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How Iraq's political blocs are trying to win over youth

The early electoral campaigns in Iraq have been focusing on the youth, while the political parties seek to amend the electoral law to allow Iraqis as young as 25 years of age to run as candidates.

BAGHDAD — Political parties and blocs in Iraq have launched early electoral campaigns in anticipation of the provincial elections in 2017 and parliamentary elections in 2018, focusing on the votes of young Iraqis and seeking to lower the age of candidacy for the parliamentary elections.

On Aug. 17, Islamic Supreme Council of Iraq leader Ammar al-Hakim had also requested to lower the age of candidacy, which would bring into the parliament younger representatives of the political blocs.

There is no doubt that this step shows that the Iraqi youth have an important say in regard to the ongoing events, since they are the most engaged in political and social issues.

The youth represent the backbone of the civil movement and the protests calling for reform that started in June 2015. On July 13, 2016, youth groups held their first conference titled “The youth will not tire” at the Palestine Hotel in Baghdad.

Yet, calling for lowering the candidacy age to 25 raises questions whether this sincerely aims to serve the youth reeling under an unemployment crisis, or whether it is a political maneuver to take advantage of this group in society.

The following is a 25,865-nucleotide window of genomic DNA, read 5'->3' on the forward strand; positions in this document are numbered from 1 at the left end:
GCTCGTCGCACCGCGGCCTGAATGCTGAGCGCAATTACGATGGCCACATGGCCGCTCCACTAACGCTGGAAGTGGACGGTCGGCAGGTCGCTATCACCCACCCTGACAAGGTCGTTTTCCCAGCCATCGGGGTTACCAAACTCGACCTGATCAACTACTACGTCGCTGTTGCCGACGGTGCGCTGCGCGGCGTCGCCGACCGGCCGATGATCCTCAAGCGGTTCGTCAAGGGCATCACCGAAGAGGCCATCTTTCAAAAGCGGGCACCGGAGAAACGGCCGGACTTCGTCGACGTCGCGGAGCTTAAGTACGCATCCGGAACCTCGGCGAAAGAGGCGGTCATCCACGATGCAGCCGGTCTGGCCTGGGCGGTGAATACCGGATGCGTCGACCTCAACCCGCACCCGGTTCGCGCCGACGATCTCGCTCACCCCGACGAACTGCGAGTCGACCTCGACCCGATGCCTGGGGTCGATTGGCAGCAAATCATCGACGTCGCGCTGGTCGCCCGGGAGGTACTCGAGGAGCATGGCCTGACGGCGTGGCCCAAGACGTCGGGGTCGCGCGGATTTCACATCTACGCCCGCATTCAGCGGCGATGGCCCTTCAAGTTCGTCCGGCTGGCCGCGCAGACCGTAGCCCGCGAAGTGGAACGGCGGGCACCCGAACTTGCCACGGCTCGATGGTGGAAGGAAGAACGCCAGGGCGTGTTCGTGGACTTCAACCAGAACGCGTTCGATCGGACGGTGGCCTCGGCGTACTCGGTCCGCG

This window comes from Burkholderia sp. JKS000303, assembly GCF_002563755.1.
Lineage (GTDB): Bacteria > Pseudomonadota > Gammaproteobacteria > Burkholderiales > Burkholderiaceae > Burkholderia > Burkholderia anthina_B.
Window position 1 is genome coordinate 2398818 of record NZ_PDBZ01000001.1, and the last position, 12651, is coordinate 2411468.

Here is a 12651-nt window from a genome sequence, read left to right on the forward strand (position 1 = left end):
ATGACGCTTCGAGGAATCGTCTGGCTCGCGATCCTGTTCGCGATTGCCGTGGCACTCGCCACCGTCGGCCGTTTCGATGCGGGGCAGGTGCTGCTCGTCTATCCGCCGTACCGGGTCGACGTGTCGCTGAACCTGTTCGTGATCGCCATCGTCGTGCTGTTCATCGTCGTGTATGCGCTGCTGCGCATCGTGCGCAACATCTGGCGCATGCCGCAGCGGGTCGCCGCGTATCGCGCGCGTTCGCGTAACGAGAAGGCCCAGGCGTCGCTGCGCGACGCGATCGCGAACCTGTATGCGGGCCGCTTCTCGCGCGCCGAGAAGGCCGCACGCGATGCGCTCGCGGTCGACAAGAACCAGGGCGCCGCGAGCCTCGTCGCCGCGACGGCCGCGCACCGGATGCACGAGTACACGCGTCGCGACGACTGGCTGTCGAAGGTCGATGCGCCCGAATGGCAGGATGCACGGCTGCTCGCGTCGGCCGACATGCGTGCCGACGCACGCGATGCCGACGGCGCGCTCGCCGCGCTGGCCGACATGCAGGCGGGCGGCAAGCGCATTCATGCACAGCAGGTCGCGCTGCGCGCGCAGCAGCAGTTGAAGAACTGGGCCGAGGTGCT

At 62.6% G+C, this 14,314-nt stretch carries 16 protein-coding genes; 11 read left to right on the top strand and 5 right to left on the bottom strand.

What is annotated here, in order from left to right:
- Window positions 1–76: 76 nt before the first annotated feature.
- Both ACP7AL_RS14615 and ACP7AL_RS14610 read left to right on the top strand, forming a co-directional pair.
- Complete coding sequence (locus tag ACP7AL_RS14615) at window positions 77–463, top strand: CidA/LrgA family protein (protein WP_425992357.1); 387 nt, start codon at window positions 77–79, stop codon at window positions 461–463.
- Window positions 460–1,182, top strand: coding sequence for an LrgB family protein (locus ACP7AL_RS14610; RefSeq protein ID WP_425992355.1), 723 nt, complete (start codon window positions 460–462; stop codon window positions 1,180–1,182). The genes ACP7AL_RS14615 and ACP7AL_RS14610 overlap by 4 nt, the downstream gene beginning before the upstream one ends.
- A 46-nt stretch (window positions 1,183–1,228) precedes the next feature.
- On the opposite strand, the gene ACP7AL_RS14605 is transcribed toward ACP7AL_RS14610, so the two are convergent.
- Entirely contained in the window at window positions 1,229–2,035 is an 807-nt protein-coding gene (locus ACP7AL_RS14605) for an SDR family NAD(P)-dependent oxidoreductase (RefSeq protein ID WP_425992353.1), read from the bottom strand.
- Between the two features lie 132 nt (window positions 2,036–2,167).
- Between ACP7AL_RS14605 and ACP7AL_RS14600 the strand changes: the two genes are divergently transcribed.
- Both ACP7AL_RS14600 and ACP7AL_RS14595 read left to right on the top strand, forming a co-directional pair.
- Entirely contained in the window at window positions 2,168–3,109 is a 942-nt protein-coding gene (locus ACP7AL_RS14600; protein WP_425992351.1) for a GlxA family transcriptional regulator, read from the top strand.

Writer and journalist Karim Jakhiour told Al-Monitor in Baghdad, “Hakim wants to amend the electoral law by lowering the candidacy age since he feels that the Iraqi street has lost faith in the symbols of political blocs. These blocs are seeking to bring in new young faces in an attempt to deceive the Iraqis.”

He added, “Past experiences proved that political blocs did not serve the youth, since graduates and academics are still unemployed."

Expectations of early elections were among the most important factors that pushed political blocs to launch early electoral campaigns. On April 14, Iraqi parliament Speaker Salim al-Jabouri had called on dissolving the parliament and holding early elections.